Burning the Fire-Eaters

Jefferson Davis

Jefferson Davis, failed secessionist, or “resister,” candidate for governor

I mentioned yesterday that fire-eaters and Northern onlookers alike took lessons from the abortive secession movement of 1850-51. They had good reason to. Northerners might castigate the Southern radicals, but their neighbors made them pay more than just the lost chance at revolution.

Georgia replaced Towns with Howell Cobb. William W. Freehling describes Cobb’s platform:

Rebellion […] could never be lawful and could only be justifiable when natural rights were horribly violated.

The Georgia legislature sent Robert Toombs to the Senate. In more radical Mississippi, Jefferson Davis ran for governor as the radical and lost to Unionist Henry S. Foote. Even in South Carolina, where the political spectrum stretched from immediate secession even if it meant going alone to secession when they had other states to accompany them, Georgia’s early rebuke and Mississippi’s delays gave the cooperative state secessionists enough sway to ensure that the legislature set no date for its planned secession convention and commitment to the all-South convention they knew would never meet.

Henry S. Foote, originator of the Omnibus and victor over Davis for the governorship

Henry S. Foote, originator of the Omnibus and victor over Davis

After much storm and stress, the would-be secession winter that commenced in September lost its head of steam with Georgia’s electoral rebuke in November and then received a broad rejection by the voters in its key states. As late as 1851, after years of turmoil and many insults it insisted it would never bear, a majority of the South accepted the Armistice.

It would appear that as late as 1850, after four long years of shouting, threats, and duels, Southern Unionism had weathered its greatest stresses and come out the clear victor. It required suppression not from the foreign North, but Southerners themselves. They weighed the value of the Union, as the secessionists always threatened, but the South as a whole weighed it opposite of the way the fire-eaters hoped. Southerners remained Americans, despite a few malcontents.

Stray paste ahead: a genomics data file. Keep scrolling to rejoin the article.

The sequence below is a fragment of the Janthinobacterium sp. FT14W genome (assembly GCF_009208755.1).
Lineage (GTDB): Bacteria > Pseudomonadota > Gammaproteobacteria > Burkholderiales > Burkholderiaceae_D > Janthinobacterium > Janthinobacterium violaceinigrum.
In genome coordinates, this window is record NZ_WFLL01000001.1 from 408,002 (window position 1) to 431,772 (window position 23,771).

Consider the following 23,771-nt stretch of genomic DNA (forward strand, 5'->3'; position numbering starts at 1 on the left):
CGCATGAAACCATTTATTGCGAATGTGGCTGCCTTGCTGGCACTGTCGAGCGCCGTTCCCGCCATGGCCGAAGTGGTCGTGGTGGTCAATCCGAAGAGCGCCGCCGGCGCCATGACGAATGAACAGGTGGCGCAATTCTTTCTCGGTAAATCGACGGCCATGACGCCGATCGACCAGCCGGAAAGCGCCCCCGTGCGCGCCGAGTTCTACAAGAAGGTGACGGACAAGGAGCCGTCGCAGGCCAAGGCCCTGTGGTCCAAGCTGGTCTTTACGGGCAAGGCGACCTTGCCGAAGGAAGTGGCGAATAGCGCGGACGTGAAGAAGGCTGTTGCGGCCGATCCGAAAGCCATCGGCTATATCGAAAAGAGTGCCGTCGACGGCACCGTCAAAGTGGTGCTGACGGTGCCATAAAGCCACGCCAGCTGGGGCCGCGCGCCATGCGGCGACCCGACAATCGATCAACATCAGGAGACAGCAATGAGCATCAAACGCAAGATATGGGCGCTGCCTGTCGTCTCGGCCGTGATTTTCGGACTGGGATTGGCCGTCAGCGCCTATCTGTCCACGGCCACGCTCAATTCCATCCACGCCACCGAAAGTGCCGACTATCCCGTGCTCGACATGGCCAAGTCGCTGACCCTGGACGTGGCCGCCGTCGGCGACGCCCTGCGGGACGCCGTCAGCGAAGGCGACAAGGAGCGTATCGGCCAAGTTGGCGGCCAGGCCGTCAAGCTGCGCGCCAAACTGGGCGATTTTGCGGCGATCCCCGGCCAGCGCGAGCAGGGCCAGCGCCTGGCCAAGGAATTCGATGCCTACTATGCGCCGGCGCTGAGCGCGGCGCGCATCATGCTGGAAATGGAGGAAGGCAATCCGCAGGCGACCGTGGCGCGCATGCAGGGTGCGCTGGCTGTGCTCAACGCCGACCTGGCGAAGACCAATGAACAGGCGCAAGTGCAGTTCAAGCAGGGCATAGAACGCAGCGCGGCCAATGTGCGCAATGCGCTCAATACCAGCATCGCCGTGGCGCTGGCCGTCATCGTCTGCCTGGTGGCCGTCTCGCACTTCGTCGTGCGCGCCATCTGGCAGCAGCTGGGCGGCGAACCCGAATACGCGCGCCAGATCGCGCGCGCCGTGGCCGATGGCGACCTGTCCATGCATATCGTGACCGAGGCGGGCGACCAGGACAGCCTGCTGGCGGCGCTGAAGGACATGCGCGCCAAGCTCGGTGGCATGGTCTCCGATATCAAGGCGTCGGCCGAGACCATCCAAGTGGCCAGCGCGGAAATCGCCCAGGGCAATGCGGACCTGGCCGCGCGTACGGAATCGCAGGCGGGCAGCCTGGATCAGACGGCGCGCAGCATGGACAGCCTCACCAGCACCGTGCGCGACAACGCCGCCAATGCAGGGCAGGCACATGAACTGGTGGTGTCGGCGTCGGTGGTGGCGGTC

Ten years later the Republicans remembered well that Southern radicals always threatened disunion and always backed down themselves or got put in their places by a Unionist majority. If South Carolina, always eager to make trouble, polished off with a new rhetorical flourish in 1860 then that meant only that they wanted to convince the nation this time they really meant it while crossing their fingers behind their backs.

It didn’t work out that way, but reading about this in detail has helped me understand why the Republicans had such firm convictions that it would during the secession winter that finally came. Of course the Republicans also lacked Southern party members who could warn them about the differences. If they had warnings from Democrats, the other party had waxed in the South as it waned in the North. Its Northern caucus could do little to resist the proslavery demands of the party’s larger, Southern contingent. Without the benefit of hindsight, how would anybody outside the party know for sure that those Northern Democrat warnings came in earnest instead of as the latest in their endless career as stooges for the Slave Power?

Freehling and Potter really deepened my appreciation of that dynamic. I only wish I read Potter first to give me the overview into which I could slot Freehling’s more detailed narrative of Southern politics. My blogfather deserves a special thanks too because I probably would not have read either in such detail and put it together quite as much without this empty screen to fill five days a week.

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